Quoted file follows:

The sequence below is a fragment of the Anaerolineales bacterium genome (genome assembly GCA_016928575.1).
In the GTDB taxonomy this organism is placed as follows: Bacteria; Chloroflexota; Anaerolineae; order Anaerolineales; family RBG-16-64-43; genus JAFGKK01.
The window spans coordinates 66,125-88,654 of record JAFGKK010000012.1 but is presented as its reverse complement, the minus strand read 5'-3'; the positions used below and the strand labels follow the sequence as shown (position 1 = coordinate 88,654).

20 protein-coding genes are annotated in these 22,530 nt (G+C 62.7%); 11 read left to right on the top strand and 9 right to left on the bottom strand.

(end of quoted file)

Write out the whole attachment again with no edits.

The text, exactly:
The sequence below is a fragment of the Anaerolineales bacterium genome (genome assembly GCA_016928575.1).
In the GTDB taxonomy this organism is placed as follows: Bacteria; Chloroflexota; Anaerolineae; order Anaerolineales; family RBG-16-64-43; genus JAFGKK01.
The window spans coordinates 66,125-88,654 of record JAFGKK010000012.1 but is presented as its reverse complement, the minus strand read 5'-3'; the positions used below and the strand labels follow the sequence as shown (position 1 = coordinate 88,654).

20 protein-coding genes are annotated in these 22,530 nt (G+C 62.7%); 11 read left to right on the top strand and 9 right to left on the bottom strand.